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I believe that showing the post score for nomination posts during primaries is a bad idea.

When I loaded the primaries page during the election, the first thing I saw was a post voted -1. This immediately colored my impression of the post. Reading his post didn't indeed make me wish he was a moderator, but at the same point I couldn't bring myself to click on the down arrow. He wasn't an awesome candidate, but he wasn't a -2 score candidate either. Actually, I kinda wanted to sympathy upvote instead.

I want to judge by myself whether a candidate is worth or not my +1. For some of those people I don't have an opinion already, and I want to form one on my own. I don't want game theory to kick in, I don't want to be tricked into sympathy upvotes.

Having those numbers in large print as the first thing I see about them honestly prevents me from doing so. I'd rather have their avatar there.

Some people on chat do not agree with me; others want those scores to be completely public. I imagine they'll post explaining why I want to be aware of their opinion while forming my own.

Regardless of the discussion here, if you do prefer to hide the scores as you vote, here's the jQuery oneliner that does just that:

$(".vote-count-post").hide()
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Might as well remove the rep too. And since people might recognize names, we should encode everyone's username. Also, posting styles for some are pretty recognizable, let's get rid of the nomination post, or pass it through a translation service twice. –  Adam Davis Jan 25 '11 at 22:48
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@badp +1 for the jQuery. ;) –  Jacob Relkin Jan 25 '11 at 22:48
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Upvoting and downvtoing are key features of the site, and for a primary, it's a great interface for voting - just as you can see whether other users agree with an answer or disagree with it, you can see whether other users agree with a candidate or disagree with them. The final election vote will be secret, but I think this is a good way to weed out the top 10 from the 30 nominations. –  Adam Davis Jan 25 '11 at 22:49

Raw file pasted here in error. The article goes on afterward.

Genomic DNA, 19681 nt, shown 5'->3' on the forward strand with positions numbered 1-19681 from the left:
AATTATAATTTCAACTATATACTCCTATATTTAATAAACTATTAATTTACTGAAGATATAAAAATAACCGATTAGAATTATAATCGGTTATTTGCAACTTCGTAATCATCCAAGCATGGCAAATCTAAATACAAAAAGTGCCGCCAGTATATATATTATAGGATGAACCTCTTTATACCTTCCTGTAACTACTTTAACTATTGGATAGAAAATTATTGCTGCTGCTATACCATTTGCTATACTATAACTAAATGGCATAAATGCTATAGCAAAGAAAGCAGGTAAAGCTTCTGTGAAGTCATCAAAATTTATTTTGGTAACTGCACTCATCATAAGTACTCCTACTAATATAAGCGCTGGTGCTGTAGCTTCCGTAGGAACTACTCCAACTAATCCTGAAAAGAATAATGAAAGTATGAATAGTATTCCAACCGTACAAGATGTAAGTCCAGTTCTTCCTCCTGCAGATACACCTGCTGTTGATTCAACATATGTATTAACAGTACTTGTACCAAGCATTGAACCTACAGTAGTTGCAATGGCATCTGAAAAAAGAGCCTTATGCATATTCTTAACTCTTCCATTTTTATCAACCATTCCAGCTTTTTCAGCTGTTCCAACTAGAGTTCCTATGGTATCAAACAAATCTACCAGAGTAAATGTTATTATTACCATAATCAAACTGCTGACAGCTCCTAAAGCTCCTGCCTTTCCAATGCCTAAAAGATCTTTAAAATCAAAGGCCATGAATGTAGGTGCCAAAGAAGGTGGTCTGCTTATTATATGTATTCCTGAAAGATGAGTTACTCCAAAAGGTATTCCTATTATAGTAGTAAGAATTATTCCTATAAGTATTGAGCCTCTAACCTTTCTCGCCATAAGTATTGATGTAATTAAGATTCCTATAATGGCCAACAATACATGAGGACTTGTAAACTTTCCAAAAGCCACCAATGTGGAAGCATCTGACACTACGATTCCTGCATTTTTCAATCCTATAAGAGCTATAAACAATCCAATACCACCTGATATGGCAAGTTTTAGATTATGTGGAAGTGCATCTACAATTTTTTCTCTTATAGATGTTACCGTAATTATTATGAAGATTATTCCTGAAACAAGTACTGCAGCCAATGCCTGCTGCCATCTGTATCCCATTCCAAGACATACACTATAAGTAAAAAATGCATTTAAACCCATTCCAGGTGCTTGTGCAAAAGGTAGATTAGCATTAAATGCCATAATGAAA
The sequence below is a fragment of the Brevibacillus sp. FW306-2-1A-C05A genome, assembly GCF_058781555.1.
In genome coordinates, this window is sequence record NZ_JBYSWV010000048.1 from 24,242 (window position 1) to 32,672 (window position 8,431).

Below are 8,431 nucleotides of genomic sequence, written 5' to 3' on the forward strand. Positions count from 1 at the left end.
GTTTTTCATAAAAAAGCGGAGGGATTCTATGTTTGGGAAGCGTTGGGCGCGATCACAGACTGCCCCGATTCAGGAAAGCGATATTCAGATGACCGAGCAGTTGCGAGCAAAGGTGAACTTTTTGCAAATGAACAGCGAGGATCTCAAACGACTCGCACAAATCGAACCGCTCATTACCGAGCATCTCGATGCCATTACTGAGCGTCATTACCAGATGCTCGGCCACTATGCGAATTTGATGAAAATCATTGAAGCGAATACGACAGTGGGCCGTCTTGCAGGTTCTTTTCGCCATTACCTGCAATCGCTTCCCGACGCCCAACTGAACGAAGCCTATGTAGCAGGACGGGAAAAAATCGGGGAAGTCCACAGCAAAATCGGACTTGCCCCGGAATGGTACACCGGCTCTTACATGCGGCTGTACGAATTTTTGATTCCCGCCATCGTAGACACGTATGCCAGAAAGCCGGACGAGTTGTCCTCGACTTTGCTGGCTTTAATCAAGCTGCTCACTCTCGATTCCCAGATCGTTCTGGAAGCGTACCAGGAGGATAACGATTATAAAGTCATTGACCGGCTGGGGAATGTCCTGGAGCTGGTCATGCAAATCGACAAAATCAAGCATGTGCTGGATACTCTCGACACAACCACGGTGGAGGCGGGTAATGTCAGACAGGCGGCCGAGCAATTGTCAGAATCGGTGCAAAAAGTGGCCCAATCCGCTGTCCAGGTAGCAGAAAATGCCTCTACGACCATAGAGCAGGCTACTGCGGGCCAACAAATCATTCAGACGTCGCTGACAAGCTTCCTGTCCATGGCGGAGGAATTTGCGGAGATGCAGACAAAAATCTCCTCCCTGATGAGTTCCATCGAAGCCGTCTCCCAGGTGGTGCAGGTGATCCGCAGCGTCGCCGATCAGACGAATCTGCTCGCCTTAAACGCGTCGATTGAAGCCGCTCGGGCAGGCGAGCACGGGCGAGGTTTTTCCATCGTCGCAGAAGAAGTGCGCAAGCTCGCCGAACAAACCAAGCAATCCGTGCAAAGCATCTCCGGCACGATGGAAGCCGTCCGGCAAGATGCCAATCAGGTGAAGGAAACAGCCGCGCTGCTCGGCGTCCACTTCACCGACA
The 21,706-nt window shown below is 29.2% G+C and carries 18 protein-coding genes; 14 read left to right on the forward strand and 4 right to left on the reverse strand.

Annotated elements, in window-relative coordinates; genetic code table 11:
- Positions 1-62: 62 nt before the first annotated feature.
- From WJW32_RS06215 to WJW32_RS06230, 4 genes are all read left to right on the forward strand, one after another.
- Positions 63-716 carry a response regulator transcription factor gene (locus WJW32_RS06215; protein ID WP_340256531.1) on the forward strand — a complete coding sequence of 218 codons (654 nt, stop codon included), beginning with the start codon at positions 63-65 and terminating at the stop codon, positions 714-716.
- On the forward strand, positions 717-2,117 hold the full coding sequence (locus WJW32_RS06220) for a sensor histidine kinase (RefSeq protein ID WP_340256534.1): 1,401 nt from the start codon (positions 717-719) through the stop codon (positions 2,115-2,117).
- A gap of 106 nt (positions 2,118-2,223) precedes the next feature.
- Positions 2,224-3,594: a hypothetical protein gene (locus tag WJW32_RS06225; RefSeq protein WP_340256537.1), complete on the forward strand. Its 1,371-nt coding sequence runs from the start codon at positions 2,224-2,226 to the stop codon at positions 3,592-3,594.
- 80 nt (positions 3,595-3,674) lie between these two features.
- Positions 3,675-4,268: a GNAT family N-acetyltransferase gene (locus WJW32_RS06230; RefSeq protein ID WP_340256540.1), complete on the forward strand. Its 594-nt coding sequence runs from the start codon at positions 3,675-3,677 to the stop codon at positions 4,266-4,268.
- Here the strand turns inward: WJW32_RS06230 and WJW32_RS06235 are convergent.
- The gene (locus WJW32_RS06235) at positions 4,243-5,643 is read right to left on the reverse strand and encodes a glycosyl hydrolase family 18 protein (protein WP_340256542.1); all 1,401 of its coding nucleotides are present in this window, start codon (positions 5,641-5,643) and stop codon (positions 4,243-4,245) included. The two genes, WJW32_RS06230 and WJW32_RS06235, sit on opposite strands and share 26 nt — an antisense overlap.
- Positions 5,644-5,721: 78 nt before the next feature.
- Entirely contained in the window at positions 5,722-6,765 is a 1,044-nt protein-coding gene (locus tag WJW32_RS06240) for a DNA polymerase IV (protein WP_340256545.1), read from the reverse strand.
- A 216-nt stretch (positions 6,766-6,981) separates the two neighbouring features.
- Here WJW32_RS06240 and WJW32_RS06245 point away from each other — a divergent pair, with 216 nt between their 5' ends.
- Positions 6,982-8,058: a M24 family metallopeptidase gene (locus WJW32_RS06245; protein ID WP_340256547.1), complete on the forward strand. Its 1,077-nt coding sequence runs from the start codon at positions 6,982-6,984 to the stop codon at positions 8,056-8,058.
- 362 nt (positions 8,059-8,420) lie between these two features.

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@Polyanna I'm not really seeing how votes on nominations are in the same category as the nominee's name and rep –  Michael Mrozek Jan 25 '11 at 22:49
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I wholly endorse this post: it does not get a downvote. –  XMLbog Jan 25 '11 at 22:56
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Also, it's very important to point out that this phase is only to cull the group into the leading 10 people. Further, a moderator should be well liked by those who elect them, and so the voting score is actually another important piece of information - relative popularity. Quite frankly there are some people who are great contributors, have high rep, but aren't great with human factors, and being reasonably well liked is an asset. –  Adam Davis Jan 25 '11 at 23:05
    
@Pollyanna - "Reasonably well liked": or at least not disliked! I don't expect that a popular (upvoted) user is necessarily a good moderator; but an unpopular one (downvoted) might well be bad/unsuitable. For one of the candidates, I thought, "I don't know this guy myself but I hear he's been making himself unpopular, which I doubt is necessary/useful: so partly for that reason I'll agree with the consensus, and downvote." –  ChrisW Jan 26 '11 at 1:19

4 Answers 4